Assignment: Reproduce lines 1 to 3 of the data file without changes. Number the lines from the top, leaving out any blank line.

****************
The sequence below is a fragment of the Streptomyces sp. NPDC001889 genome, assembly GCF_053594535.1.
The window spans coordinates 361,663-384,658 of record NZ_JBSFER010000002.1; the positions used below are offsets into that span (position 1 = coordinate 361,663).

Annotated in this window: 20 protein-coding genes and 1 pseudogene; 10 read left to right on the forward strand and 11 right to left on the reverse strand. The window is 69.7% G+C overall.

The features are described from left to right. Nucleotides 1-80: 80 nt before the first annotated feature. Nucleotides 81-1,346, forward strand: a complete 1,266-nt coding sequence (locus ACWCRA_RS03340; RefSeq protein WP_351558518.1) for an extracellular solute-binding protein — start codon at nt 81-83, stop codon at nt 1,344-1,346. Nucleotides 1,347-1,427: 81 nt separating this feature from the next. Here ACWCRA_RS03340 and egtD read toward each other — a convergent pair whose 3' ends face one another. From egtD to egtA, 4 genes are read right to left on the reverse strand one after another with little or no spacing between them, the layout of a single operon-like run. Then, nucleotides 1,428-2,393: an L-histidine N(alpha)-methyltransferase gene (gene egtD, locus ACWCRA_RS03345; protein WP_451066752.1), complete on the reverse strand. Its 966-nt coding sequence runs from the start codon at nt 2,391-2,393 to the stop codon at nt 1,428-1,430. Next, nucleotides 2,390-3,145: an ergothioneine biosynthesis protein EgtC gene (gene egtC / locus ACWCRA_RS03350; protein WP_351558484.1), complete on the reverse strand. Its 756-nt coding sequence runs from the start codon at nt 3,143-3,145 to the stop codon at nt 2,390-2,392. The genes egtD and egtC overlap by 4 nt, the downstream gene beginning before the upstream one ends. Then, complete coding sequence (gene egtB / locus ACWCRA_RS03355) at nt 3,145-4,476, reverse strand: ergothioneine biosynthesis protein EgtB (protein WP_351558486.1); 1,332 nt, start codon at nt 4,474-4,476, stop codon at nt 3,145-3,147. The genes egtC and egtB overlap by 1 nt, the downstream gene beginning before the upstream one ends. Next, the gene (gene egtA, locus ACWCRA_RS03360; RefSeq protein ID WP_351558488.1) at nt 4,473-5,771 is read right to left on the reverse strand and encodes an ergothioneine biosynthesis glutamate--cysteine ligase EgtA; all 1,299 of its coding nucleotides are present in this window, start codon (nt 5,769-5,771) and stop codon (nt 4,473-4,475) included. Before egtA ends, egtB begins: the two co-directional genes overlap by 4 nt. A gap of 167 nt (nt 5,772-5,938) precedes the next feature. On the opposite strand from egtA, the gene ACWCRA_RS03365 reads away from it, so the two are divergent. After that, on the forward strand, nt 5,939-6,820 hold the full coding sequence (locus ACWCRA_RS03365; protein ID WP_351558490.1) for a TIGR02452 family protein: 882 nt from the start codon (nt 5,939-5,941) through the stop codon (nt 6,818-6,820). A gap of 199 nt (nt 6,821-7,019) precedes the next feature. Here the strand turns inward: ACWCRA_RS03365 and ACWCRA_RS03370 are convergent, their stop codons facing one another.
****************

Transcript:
The sequence below is a fragment of the Streptomyces sp. NPDC001889 genome, assembly GCF_053594535.1.
The window spans coordinates 361,663-384,658 of record NZ_JBSFER010000002.1; the positions used below are offsets into that span (position 1 = coordinate 361,663).

Annotated in this window: 20 protein-coding genes and 1 pseudogene; 10 read left to right on the forward strand and 11 right to left on the reverse strand. The window is 69.7% G+C overall.